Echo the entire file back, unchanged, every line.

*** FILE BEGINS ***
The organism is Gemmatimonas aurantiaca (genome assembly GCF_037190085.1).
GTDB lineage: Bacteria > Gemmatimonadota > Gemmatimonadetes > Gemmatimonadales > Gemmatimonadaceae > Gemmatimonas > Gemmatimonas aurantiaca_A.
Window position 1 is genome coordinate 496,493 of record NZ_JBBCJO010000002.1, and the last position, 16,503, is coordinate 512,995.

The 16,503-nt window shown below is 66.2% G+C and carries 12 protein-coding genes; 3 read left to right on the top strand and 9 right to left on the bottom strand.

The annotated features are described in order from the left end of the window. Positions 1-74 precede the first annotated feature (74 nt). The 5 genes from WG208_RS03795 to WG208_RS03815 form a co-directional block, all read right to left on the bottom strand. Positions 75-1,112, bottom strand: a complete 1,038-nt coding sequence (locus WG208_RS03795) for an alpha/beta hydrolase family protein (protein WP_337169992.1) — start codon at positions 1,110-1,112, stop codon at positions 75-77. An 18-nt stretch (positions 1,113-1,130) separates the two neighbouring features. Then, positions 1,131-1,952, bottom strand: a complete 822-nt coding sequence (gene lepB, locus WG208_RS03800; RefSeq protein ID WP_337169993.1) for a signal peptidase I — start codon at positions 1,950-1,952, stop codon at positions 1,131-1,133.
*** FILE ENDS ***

The organism is Gemmatimonas aurantiaca (genome assembly GCF_037190085.1).
GTDB lineage: Bacteria > Gemmatimonadota > Gemmatimonadetes > Gemmatimonadales > Gemmatimonadaceae > Gemmatimonas > Gemmatimonas aurantiaca_A.
Window position 1 is genome coordinate 496,493 of record NZ_JBBCJO010000002.1, and the last position, 16,503, is coordinate 512,995.

The 16,503-nt window shown below is 66.2% G+C and carries 12 protein-coding genes; 3 read left to right on the top strand and 9 right to left on the bottom strand.

The annotated features are described in order from the left end of the window. Positions 1-74 precede the first annotated feature (74 nt). The 5 genes from WG208_RS03795 to WG208_RS03815 form a co-directional block, all read right to left on the bottom strand. Positions 75-1,112, bottom strand: a complete 1,038-nt coding sequence (locus WG208_RS03795) for an alpha/beta hydrolase family protein (protein WP_337169992.1) — start codon at positions 1,110-1,112, stop codon at positions 75-77. An 18-nt stretch (positions 1,113-1,130) separates the two neighbouring features. Then, positions 1,131-1,952, bottom strand: a complete 822-nt coding sequence (gene lepB, locus WG208_RS03800; RefSeq protein ID WP_337169993.1) for a signal peptidase I — start codon at positions 1,950-1,952, stop codon at positions 1,131-1,133.